By: geniuskids (offline) Saturday, May 05 2012 @ 10:57 PM CDT (Read 1133 times)



geniuskids 
Hi, would appreciate anyone help to give solution on this question!
Btw, its given from school and not from any past year test paper !
(Q) Vernice had $1196 more than Ethan. If vernice were to give 1/7 of her money to Ethan, she would have 4 times as much money as Ethan. How much money did Ethan have?
So much thanks!

Active Member
Registered: 11/12/11 Posts: 169





By: tancrowhurst (offline) Sunday, May 06 2012 @ 01:25 AM CDT



tancrowhurst 
Draw a After model. I don't know how to do it here.
After,
V : E
6 parts : 1 parts + ?
x2 x2
V has 4 times as much as E
12 units= 4 (?) = 4x3 units
E has 3 units after given 1/7 (2 units) of what V had.
E has only 1 unit at first.
Before,
14u = 1u + 1196
13u = 1196
1u = 92
Ethan had $92.

Newbie
Registered: 05/05/12 Posts: 8





By: echeewh (offline) Sunday, May 06 2012 @ 01:28 AM CDT



echeewh 
Hi there,
Following pls find worked solution..
<After>
V: 4p
E: 1p
The 4p of V is the 6/7 of her money left ( or 6 parts of her money left ). Hence need to split the 4p into smaller equal units (u) to represent this 6/7 of V's money. Applying Common Multiple method, the LCM of 4 and 6 gives 12.
We now have ...
<After>
V: 4p x 3 = 12u
E: 1p x 3 = 3u
<Process>
So this 12u of V's money left > 6/7 money left. To get to V's original amount, we have ...
V: 12 x 7 / 6 = 14u ( an increase of 2u  this 2u is the 1/7 equivalent given to E )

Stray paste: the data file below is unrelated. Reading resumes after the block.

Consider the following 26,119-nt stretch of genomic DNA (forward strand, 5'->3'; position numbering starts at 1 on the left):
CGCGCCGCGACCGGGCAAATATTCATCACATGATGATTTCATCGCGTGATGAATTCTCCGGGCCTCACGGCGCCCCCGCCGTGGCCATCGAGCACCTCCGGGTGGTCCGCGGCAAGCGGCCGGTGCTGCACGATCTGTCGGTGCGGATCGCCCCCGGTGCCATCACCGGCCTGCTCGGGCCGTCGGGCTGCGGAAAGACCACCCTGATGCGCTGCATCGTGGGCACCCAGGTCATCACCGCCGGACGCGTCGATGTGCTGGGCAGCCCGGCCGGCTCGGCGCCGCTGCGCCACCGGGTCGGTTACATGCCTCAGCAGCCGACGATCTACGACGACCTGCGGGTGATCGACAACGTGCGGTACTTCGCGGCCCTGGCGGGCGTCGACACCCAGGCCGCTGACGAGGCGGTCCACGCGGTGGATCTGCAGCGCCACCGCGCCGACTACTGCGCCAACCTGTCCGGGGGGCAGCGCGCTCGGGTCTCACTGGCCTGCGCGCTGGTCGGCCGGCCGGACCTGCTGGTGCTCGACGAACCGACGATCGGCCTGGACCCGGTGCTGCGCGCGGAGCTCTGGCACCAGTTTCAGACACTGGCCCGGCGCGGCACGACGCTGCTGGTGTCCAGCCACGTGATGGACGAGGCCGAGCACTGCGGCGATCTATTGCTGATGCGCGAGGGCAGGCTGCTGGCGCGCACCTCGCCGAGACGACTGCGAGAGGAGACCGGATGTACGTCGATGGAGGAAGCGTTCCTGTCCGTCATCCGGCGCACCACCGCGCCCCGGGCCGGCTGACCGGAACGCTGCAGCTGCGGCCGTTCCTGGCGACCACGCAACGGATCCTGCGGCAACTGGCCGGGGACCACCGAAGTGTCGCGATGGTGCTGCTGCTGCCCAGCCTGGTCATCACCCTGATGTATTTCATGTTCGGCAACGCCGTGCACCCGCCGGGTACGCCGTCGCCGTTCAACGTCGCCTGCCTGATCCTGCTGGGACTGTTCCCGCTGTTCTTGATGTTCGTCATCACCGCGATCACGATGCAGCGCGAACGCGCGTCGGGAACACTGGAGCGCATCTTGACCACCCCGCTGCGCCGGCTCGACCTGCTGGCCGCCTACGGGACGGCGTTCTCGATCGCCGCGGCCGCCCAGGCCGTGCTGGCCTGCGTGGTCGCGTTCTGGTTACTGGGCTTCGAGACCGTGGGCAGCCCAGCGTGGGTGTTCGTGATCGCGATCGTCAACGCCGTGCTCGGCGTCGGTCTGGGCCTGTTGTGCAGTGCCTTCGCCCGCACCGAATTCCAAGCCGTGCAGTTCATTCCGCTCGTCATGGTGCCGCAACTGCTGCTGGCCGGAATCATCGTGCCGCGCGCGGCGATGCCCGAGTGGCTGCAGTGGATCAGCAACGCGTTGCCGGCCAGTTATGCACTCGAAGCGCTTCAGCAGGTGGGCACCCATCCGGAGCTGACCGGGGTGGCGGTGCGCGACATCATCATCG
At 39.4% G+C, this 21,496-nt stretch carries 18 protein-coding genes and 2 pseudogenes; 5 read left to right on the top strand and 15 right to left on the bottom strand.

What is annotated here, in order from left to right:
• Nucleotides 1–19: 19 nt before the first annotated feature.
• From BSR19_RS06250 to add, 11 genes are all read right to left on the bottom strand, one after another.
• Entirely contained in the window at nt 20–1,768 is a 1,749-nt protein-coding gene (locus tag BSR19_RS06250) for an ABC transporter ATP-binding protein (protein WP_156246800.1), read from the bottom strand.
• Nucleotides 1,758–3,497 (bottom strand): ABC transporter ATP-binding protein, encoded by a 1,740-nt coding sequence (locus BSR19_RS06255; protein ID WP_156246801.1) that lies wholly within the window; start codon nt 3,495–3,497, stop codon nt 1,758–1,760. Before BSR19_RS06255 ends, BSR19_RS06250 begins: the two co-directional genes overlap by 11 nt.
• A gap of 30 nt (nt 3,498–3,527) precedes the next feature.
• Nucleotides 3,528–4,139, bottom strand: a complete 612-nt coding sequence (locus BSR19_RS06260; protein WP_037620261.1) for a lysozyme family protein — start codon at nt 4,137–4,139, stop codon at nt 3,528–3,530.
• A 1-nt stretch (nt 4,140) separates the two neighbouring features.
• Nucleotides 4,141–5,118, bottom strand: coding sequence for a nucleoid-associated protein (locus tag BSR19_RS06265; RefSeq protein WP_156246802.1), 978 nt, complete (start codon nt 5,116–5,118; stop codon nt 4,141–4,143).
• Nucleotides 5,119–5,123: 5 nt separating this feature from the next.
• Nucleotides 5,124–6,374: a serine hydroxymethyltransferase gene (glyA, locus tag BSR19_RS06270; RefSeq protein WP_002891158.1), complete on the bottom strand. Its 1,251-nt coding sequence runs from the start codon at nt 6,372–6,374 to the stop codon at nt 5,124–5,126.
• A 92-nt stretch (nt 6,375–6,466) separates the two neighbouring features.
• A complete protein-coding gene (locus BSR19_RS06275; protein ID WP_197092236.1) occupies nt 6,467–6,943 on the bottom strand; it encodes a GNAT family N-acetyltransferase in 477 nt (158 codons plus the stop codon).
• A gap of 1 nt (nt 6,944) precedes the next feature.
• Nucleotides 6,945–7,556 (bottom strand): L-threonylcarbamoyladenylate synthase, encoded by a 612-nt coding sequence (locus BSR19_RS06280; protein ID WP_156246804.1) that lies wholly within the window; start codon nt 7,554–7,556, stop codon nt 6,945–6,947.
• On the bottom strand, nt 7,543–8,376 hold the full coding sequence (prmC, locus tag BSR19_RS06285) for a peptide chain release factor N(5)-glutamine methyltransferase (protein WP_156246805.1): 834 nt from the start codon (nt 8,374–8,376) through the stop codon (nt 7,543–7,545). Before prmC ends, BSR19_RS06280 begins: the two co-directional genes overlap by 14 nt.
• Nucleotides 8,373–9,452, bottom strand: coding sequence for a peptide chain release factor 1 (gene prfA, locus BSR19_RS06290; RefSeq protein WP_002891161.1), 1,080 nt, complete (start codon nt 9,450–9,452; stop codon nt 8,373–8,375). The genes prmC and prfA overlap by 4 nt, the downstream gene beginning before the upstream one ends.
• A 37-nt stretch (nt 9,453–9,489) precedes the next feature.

So E = 3u  2u = 1u
<Before>
V: 14u
E: 1u
Given that V  E = $1196, we have ...
13u > 1196
1u > 1196 / 13 = 92
So E = 1u > $92.
====================
Trust this helps.
Cheers,
Edward

Active Member
Registered: 04/21/11 Posts: 623





By: geniuskids (offline) Sunday, May 06 2012 @ 01:44 AM CDT



geniuskids 
Thanks guys, you were both great! Can help solve the other questions (past year test papers) posted by "geniuskids". Many thanks!
Hi Edward, I understand your explanation except the using of LCM 4 & 6 which I am not sure how to fully explain to my boy. Pls clarify

Active Member
Registered: 11/12/11 Posts: 169





By: echeewh (offline) Sunday, May 06 2012 @ 03:43 AM CDT



echeewh 
LCM = lowest common multiple. Im sure ur kid is able to list out the multiple for 4, 6 and establish the lowest one. Of cos, the easier way out for most of us is to multiply 4 and 6 to give u the common multiple (which may not be the lowest ). You will still be able to get the same answer with this.
Cheers,
Edward

Active Member
Registered: 04/21/11 Posts: 623





By: geniuskids (offline) Sunday, May 06 2012 @ 04:09 AM CDT



geniuskids 
tHANKS eDWARD... my boy finally understands

Active Member
Registered: 11/12/11 Posts: 169